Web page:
Thursday, January 5, 2012

Venetian Coat Sleeves

Work is coming along on the Venetian coat.  I've got it cut out (always an important first hurdle to overcome) and the center back gore is put in.  I went with a basically rectangular construction, based on the pattern for Ottoman style coats given at the Renaissance Tailor because this seems plausible and I don't really have time to do a great deal more research.  I did however skip the weird underarm gore thing, partly because I don't have time to figure this out and also because it does not make sense that this is how the Venetian version of the coat would be cut.

Here is my thinking...the lady in the Titian portrait is clearly NOT wearing actual Turkish clothing.  The fabric is plain satin, which as far as I know was not a big thing in the Ottoman Empire at the time, the trim is wrong, and the fit is more constructed that what you see in the few illustrations of contemporary coats I've looked at.  So, my thought is this is an Italian interpretation of what the Ottoman's wore, and thus cut more like Italian cloths. Given that, I've cut the body of the garments in two rectangles with triangular gores at the sides and center back, which squares with how similar robes are cut in Janet Arnold (sort of, it's at least plausible and makes good use of the fabric).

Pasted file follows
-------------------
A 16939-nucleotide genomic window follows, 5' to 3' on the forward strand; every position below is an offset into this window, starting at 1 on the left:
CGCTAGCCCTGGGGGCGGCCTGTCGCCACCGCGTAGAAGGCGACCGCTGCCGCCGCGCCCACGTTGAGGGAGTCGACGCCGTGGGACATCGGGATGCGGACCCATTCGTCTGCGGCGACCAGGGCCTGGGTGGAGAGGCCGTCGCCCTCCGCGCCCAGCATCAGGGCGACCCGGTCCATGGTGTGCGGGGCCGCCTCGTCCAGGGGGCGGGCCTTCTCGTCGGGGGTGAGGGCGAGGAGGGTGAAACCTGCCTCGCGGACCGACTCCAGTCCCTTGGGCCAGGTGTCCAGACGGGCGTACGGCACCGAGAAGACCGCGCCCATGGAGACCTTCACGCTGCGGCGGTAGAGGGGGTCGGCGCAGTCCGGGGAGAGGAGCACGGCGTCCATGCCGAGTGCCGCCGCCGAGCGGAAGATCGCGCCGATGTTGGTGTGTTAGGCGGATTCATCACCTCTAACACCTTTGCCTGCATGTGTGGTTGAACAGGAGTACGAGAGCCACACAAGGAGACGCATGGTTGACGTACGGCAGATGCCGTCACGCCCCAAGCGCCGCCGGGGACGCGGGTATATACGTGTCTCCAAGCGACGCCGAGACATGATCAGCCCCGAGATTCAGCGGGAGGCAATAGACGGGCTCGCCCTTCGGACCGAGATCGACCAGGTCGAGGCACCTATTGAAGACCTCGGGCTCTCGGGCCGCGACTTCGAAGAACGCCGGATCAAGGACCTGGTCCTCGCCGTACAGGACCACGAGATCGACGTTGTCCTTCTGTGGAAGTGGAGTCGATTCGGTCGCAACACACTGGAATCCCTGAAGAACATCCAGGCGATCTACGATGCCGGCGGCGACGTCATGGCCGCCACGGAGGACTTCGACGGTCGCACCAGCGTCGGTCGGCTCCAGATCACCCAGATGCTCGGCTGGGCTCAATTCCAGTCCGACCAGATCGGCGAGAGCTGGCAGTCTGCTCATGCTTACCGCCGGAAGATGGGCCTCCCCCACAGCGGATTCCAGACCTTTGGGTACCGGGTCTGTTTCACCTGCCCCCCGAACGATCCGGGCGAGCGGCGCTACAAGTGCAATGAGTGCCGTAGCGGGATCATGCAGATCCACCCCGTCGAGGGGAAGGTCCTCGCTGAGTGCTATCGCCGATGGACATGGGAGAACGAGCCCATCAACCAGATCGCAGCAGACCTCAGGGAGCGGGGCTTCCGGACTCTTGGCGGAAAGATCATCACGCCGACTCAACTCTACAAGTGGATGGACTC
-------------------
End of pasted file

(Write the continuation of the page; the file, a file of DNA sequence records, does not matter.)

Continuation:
Which brings me to the sleeves and upper body.  The original coat the lady I am making this for made is cut just like your basic early period tunic, with honking big gores under the arms (see the picture).   This is all well and good, but produces a much looser look around the upper body than you see in the Titian painting, and as far as I know wasn't a commonly used construction method in the 16th century.  So...what to do?  A shaped armscye?  Something more like the grand asiette style sleeve I've used in my fitted gowns, but looser fitting?  Clearly some sort of set in sleeve is called for, the question is weather I want/need to use the gore in the back, and how set in it should be.

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